2. ETFs & Mutual Funds

    Introduction To Exchange-Traded Funds

    Get into ETFs and enjoy the benefits of a mutual fund with the flexibility of a stock.
  3. Financial Advisor

    Advising FAs: Explaining ETFs to a Client

    Exchange traded funds (ETFs) have exploded in popularity with both investors and professionals for several reasons, and their growth shows no sign of slowing.
  4. ETFs & Mutual Funds

    Exchange-Traded Funds: Equity ETFs

    The first ETF was developed to create diversified portfolios based on equity indexes. Because equities are a core asset class for investment portfolios, it is important for investors to understand ...
  5. ETFs & Mutual Funds

    The Advantages of ETFs Compared to Index Funds

    With the ongoing ETF boom, ETFs gain more variety and increased competition in the market leads to further investors' advantages compared to index funds.
  6. ETFs & Mutual Funds

    Exchange-Traded Funds (ETFs)

    This vehicle combines the diversification of a mutual fund with the flexibility of a stock. Learn more about them here.
  7. ETFs & Mutual Funds

    Exchange-Traded Funds: Introduction

    Exchange-traded funds (ETFs) can be a valuable component for any investor's portfolio, from the most sophisticated institutional money managers to a novice investor who is just getting started. ...
  8. ETFs & Mutual Funds

    A Look at Blackrock's iShares ETFs

    An Overview of Blackrock iShares ETFs and what makes them unique.
  9. ETFs & Mutual Funds

    How To Pick The Best ETF

    Of the hundreds of exchange-traded funds on the market, some are bound to fail. Learn how to pick the best of the bunch.
  10. Trading

    The Benefits Of ETF Investing

    Exchange-traded funds provide unique opportunities for investors. Find out how.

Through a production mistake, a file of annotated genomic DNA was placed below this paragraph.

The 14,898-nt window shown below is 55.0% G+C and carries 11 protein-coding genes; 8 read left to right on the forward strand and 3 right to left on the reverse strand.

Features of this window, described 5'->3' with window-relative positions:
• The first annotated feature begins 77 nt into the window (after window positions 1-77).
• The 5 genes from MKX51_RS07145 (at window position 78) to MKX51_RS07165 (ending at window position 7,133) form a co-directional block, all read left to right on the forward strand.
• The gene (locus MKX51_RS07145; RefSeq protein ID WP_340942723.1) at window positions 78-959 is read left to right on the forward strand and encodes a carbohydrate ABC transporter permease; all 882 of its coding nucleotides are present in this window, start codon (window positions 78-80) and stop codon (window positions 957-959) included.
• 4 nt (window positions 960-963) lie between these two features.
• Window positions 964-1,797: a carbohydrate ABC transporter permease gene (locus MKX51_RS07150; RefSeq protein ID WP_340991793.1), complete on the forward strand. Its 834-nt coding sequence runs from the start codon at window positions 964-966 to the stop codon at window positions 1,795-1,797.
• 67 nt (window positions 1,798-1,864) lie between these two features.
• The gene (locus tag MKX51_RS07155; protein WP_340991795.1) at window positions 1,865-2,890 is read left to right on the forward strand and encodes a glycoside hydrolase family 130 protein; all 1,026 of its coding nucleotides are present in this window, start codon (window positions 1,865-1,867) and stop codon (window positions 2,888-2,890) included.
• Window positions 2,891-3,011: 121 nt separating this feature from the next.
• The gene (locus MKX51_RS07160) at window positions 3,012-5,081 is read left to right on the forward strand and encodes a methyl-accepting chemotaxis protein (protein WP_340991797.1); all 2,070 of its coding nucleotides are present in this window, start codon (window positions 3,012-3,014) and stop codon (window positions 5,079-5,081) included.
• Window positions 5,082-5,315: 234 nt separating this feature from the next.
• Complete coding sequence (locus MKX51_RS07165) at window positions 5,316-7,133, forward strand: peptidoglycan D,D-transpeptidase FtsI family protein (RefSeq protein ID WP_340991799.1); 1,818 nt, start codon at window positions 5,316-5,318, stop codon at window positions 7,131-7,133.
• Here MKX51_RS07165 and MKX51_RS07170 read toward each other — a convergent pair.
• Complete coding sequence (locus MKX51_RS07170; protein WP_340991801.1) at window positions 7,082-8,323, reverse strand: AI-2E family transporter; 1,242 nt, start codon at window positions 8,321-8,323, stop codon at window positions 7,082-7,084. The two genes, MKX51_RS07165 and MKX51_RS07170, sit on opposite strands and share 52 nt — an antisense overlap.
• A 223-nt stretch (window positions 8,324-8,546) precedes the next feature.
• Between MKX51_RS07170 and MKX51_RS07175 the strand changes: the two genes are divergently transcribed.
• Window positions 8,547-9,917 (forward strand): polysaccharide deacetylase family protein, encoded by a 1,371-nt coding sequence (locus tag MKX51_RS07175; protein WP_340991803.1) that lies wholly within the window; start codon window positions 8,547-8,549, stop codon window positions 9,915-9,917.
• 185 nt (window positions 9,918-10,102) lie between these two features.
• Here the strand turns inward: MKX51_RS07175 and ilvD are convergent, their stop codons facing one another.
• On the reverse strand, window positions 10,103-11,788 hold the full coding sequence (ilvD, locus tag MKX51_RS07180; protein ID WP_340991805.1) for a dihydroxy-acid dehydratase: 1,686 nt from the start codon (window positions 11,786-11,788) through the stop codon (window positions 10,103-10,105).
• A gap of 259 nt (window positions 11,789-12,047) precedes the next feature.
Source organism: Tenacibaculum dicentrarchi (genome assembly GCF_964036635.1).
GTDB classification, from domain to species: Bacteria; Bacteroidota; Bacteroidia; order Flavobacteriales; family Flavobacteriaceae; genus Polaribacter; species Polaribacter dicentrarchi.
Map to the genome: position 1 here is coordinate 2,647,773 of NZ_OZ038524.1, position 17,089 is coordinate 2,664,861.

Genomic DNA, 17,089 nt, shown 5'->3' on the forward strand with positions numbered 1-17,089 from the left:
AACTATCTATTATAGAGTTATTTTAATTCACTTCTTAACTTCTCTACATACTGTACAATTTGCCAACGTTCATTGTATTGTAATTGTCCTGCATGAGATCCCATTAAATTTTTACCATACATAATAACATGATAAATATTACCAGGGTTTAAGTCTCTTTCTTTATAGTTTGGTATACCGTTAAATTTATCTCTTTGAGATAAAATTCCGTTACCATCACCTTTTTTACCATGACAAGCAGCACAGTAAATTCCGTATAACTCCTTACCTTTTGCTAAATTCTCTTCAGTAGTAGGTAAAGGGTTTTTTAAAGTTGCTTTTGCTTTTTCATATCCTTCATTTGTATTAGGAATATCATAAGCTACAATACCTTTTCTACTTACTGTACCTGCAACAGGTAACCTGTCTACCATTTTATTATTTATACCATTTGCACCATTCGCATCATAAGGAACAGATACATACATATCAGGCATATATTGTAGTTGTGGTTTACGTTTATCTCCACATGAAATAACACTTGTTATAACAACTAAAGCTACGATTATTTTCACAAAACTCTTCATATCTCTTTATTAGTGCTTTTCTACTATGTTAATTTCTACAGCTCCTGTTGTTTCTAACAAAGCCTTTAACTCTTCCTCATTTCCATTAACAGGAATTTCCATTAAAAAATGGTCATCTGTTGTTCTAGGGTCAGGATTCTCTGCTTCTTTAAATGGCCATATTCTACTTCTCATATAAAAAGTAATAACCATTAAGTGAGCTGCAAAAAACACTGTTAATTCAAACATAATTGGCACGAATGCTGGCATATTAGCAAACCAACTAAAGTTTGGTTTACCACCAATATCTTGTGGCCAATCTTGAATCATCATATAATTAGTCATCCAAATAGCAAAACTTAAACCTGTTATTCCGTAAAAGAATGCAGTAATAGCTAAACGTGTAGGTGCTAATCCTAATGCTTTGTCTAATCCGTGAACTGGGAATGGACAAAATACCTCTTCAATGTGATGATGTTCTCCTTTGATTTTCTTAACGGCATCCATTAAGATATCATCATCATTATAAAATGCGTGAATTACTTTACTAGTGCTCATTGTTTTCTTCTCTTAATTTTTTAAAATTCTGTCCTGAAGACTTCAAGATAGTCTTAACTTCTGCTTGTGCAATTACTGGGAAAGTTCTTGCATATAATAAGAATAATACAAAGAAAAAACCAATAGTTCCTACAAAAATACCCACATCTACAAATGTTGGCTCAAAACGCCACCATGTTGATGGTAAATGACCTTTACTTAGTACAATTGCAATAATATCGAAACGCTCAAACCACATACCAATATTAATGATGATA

RELATED TERMS
  1. ETF Of ETFs

    An exchange-traded fund (ETF) that tracks other ETFs rather than ...
  2. Vanguard Exchange-Traded Funds

    A class of ETFs offered by Vanguard and traded like any other ...
  3. Exchange-Traded Fund (ETF)

    A security that tracks an index, a commodity or a basket of assets ...
  4. Index ETF

    Exchange-traded funds that follow a specific benchmark index ...
  5. Spiders - SPDR

    A short form of Standard & Poor's depositary receipt, an exchange-traded ...
  6. Inverse ETF

    An exchange-traded fund (ETF) that is constructed by using various ...
Hot Definitions
  1. Duration

    A measure of the sensitivity of the price (the value of principal) of a fixed-income investment to a change in interest rates. ...
  2. Dove

    An economic policy advisor who promotes monetary policies that involve the maintenance of low interest rates, believing that ...
  3. Cyclical Stock

    An equity security whose price is affected by ups and downs in the overall economy. Cyclical stocks typically relate to companies ...
  4. Front Running

    The unethical practice of a broker trading an equity based on information from the analyst department before his or her clients ...
  5. After-Hours Trading - AHT

    Trading after regular trading hours on the major exchanges. The increasing popularity of electronic communication networks ...
  6. Omnibus Account

    An account between two futures merchants (brokers). It involves the transaction of individual accounts which are combined ...
Trading Center